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Logo of nihpaAbout Author manuscriptsSubmit a manuscriptNIH Public Access; Author Manuscript; Accepted for publication in peer reviewed journal;
 
Chem Commun (Camb). Author manuscript; available in PMC Dec 5, 2011.
Published in final edited form as:
PMCID: PMC3230320
NIHMSID: NIHMS294116
Tetrazine-trans-Cyclooctene Ligation for the Rapid Construction of 18F Labeled Probes
Zibo Li,corresponding authora Hancheng Cai,a Matthew Hassink,b Melissa L. Blackman,b Richard C. D. Brown,c Peter S. Conti,a and Joseph M. Foxcorresponding authorb
aMolecular Imaging Center, Department of Radiology, University of Southern California, Los Angeles 90033 (USA), Fax: (+1)-323-442-3252
bBrown Laboratories, Department of Chemistry and Biochemistry, University of Delaware, Newark, DE 19803 (USA), Fax : (+1)-302-831-6335
cSchool of Chemistry, University of Southampton, Highfield, Southampton, SO171BJ (UK), Fax: (+44)238-059-6805, rcb1/at/soton.ac.uk
corresponding authorCorresponding author.
Zibo Li: ziboli/at/usc.edu; Joseph M. Fox: jmfox/at/udel.edu
Abstract
A radiolabeling method for bioconjugation based on the Diels-Alder reaction between 3,6-diaryl-s-tetrazines and an 18F-labeled trans-cyclooctene is described. The reaction proceeds with exceptionally fast rates, making it an effective conjugation method within seconds at low micromolar concentrations.
Positron emission tomography (PET) is non-invasive imaging modality that utilizes positron-emitting radionuclides (C-11, N-13, O-15 and F-18).1 F-18 PET has a number of attributes that make it clinically attractive, including 100% positron efficiency, a very high specific radioactivity, and a short half-life of ~110 min.2 However, the short half-life of F-18 and the poor nucleophilicity of fluoride render it difficult to incorporate F-18 in complex molecules. Currently, radiochemistry is a major limiting factor for the field of PET.3 Despite recent advances,4,5 challenges exist for improving F-18 incorporation with respect to reaction rates, efficiency, and selectivity.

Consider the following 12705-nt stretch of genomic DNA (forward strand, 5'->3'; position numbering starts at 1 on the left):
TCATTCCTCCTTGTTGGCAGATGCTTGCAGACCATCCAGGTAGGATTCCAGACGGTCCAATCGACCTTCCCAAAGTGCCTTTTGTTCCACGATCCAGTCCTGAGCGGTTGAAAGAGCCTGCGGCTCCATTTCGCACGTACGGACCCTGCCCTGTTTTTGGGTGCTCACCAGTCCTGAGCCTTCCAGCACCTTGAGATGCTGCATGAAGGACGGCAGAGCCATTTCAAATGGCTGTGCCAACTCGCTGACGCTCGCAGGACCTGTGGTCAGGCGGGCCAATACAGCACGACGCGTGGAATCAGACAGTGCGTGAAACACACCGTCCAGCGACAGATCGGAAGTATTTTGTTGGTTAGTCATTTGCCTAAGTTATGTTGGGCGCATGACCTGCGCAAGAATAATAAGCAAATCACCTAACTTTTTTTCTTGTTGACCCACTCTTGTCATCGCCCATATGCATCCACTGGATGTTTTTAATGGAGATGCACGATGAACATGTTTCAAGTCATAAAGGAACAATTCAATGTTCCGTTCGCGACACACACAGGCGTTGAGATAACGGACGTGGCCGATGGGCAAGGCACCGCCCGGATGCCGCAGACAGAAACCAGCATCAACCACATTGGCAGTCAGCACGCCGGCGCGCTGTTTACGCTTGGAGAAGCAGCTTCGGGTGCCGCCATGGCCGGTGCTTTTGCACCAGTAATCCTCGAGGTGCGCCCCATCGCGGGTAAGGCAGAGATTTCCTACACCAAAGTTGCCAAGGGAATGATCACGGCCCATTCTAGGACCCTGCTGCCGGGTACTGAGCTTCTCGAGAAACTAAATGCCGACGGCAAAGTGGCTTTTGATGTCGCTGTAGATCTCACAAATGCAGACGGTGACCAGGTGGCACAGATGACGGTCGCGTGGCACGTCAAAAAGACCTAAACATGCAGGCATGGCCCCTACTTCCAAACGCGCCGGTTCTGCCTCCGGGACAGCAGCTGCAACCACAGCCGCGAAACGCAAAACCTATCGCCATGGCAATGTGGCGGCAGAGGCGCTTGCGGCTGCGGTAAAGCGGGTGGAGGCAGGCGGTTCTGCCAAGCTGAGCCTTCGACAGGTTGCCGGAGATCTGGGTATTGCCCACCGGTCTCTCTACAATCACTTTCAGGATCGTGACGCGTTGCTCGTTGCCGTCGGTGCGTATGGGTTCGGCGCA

Recently, we introduced the tetrazine-trans-cyclooctene ligation (‘TTCO ligation’, Fig. 1) as a method of bioconjugation that proceeds with fast reaction rates without need for catalysis.6,7 trans-Cyclooctene derivatives are readily prepared from cis-cyclooctenes using a photochemical flow-reaction that we developed.8 While a variety of s-tetrazine derivatives were known react with strained alkenes,9 we have found that 3,6-diaryl-s-tetrazines offer an excellent combination of fast reactivity and stability for both the conjugate and starting material.6 In particular, 3,6-di(2-pyridyl)-s-tetrazines were shown to display excellent characteristics.6,10 Thus, the reaction between trans-cyclooctene and 1a proceeds with a rapid rate (k2 ~ 2000 M-1 s-1 in 9:1 MeOH:water), and is successful in cell media and cell lysate.6 3,6-Di(2-pyridyl)-s-tetrazines can easily be functionalized as their amido derivatives (1b),6 which display excellent stability toward water and biological nucleophiles.10
Fig. 1
Fig. 1
Tetrazine-trans-cyclooctene ligation (‘TTCO-ligation’)
After we described the TTCO-ligation, the groups of Hilderbrand[11a] and Pipkorn and Braun[11b] described ligations between tetrazines and less reactive dienophiles. However, the use of trans-cyclooctene is the key to fast rates of reactivity, and other groups have subsequently developed applications for the TTCO-ligation.11c-d,12